What were you “born into”?


One of my acquaintances has a private jet and generously offers “a lift” to those in need. He provided lifts to a family whose young son needed specialist medical attention in the US on several occasions. This boy had never travelled by plane before. In a way, he was “born into” an elite worldview of transport.

Thankfully, months later, he recovered, but an amusing phenomenon unravelled. When he embarked on his first-ever family holiday abroad, he went to the airport as before, but to a different departure gate. He waited this time longer than usual, he thought to himself. And then he boarded the plane. Oh dear, it wasn’t pretty!

Amidst a flood of tears, he sobbed, “Mommy, Daddy… why are all these people… on our plane!”

Was he a bad kid, or did he not know any better?

Food for thought from Aidan McCullen’s recent Substack post.

We all have biases and mental blindspots, based on our lived experience. What’s normal for you may be abnormal for someone else. What’s easy for you may be difficult for someone else. What’s acceptable for you may be rude to someone else. It’s more understandable for a child to be unaware of their thought processes and simply react, but, as adults, we should make attempts to understand ourselves and control our responses.

Although Aidan is focussing on upbringing and first experiences, we can consider our lives as consisting of multiple parts, multiple chapters, multiple “births”, all of which shape us.

Much of the time we function on varying levels of autopilot, moulded by our life experiences. A great example is physical actions, such as brushing our teeth or driving - we usually aren’t consciously thinking of where our hand is going or where we’re looking, we’re just repeating the actions we’ve internalised. Similarly, we also often respond and react to others on autopilot, before fully considering the situation and the different interpretations or factors. While this allows conversation to flow, it can also result in saying something you later regret.

Pondering this concept can be a powerful tool of self improvement. What have you been “born into”, what beliefs has it instilled in you, and how does it affect you how act? These insights can help you pause before acting and avoid making regrettable decisions.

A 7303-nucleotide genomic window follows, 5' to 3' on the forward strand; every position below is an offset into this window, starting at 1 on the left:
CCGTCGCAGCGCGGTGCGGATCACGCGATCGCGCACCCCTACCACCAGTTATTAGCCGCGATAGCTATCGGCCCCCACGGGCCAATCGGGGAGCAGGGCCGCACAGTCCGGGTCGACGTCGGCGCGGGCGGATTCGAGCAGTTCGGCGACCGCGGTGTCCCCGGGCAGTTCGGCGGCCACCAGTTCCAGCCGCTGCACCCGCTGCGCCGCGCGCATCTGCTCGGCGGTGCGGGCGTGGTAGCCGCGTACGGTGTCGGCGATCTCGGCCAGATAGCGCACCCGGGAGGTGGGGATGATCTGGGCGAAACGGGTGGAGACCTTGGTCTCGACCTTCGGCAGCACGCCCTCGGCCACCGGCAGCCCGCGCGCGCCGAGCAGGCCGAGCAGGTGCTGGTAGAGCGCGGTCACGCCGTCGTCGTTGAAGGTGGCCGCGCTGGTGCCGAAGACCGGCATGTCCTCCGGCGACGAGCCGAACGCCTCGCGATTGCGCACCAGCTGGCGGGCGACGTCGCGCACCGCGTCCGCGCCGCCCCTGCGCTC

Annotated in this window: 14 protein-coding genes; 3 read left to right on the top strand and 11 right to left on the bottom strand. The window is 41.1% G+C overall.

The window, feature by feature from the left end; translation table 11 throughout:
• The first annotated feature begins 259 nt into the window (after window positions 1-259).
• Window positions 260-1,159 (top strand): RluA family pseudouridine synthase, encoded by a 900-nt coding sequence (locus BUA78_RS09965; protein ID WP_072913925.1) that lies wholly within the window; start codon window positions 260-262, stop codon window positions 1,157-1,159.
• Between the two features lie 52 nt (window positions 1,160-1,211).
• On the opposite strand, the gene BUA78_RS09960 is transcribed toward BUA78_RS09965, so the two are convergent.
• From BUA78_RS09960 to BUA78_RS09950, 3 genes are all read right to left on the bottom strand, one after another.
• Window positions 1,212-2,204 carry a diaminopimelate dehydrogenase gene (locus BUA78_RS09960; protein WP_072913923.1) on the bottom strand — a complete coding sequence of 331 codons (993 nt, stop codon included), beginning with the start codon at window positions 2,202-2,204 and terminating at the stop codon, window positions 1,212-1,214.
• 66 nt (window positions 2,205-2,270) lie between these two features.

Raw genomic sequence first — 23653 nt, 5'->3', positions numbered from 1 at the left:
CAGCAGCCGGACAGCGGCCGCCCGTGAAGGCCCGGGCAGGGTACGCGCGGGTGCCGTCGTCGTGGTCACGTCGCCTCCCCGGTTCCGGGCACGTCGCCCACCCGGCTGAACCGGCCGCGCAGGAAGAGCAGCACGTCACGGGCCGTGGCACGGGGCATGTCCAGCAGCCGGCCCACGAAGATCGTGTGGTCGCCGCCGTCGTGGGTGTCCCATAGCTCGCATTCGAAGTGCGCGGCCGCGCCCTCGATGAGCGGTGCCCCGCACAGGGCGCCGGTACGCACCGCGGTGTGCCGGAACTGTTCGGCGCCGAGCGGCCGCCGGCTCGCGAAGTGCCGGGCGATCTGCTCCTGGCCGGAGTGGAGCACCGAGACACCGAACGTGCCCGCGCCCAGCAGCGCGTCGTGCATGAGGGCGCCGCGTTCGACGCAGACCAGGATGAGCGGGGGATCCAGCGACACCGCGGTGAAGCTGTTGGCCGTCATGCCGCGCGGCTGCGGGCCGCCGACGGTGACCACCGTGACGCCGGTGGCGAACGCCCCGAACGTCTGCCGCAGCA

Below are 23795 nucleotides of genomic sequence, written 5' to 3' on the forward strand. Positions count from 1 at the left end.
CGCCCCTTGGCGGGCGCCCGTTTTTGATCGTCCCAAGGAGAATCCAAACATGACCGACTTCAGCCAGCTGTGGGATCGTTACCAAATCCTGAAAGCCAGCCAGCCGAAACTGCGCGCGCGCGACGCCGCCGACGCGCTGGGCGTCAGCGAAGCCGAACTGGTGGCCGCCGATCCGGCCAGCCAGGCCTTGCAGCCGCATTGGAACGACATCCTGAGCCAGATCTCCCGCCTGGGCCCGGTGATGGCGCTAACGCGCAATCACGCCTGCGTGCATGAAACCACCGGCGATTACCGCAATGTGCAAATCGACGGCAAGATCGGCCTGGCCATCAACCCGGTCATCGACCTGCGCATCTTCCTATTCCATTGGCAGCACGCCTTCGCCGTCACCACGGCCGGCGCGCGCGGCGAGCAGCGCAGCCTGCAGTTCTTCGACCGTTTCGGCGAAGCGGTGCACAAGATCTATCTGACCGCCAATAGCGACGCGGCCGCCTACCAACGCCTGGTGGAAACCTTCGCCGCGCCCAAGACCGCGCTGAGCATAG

This can also be applied to others. What might the person you’re interacting with have been “born into”, what beliefs may it have caused them to hold, and can you predict how they might react to different situations? Based on this, you can tailor your approach to best connect with the other person.

I can see two potential traps when contemplating these questions:

  1. Being too extreme. Don’t compare your Western life to someone in abject poverty in an undeveloped country. This might be good as a gratitude practise, but large differences make it hard to see the subtle nuances between your life and those you interact with on a regular basis - and, for your day-to-day life, the nuances are more useful.
  2. Falling into the victim mentality. Don’t obsess over how others have it better than you.. This doesn’t help you grow, only to feel negative feelings of resentment and anger. Focus on how your life is great - although it can also be beneficial to consider if you do have a victim mindset in any areas.

A catalyst for these concept is to speak with others, especially those significantly different from yourself.

Speaking with an obese person made me realise some people don’t know what a healthy diet is. I was (literally) born into a family of farmers, who eat homegrown food instead of highly-processed microwave meals. For me, the latter isn’t food; for the obese person, the latter is the only food they know how to prepare, and the flavours their taste buds have developed to desire. While I don’t have the body of a Greek statue, I know what I could do to get there, and I accept the delta is due to personal choices, not a lack of knowledge.

Speaking with an Asian friend in London made me better understand how racism still exists (even if it’s mostly from thoughtless kids). While I could argue I received some racism when I lived abroad, because I was born into being a heterosexual white educated male, I’m less likely to experience any discrimination, so less likely to notice it. And yet my Asian friend is also privileged by being able to fly half way around the planet to live in a foreign country visa-free - when her grandparents were her age, their country was in the middle of a civil war!

We also fostered when I was young, so I usually had foster siblings. I never had to fear where the next meal came from; they learnt to steal, to ensure their own survival. I never had to fear being beaten; they learnt to lie, to ensure their own safety. In short, I was born into a loving family; they were not.

Of course, these people aren’t powerless to change - growth mindsets are one of the key factors to a successful life. However, activating the mindset, and the motivation to change, is difficult - and that, again, links back to your upbringing and what you’re “born into”.

So, what were you “born into”?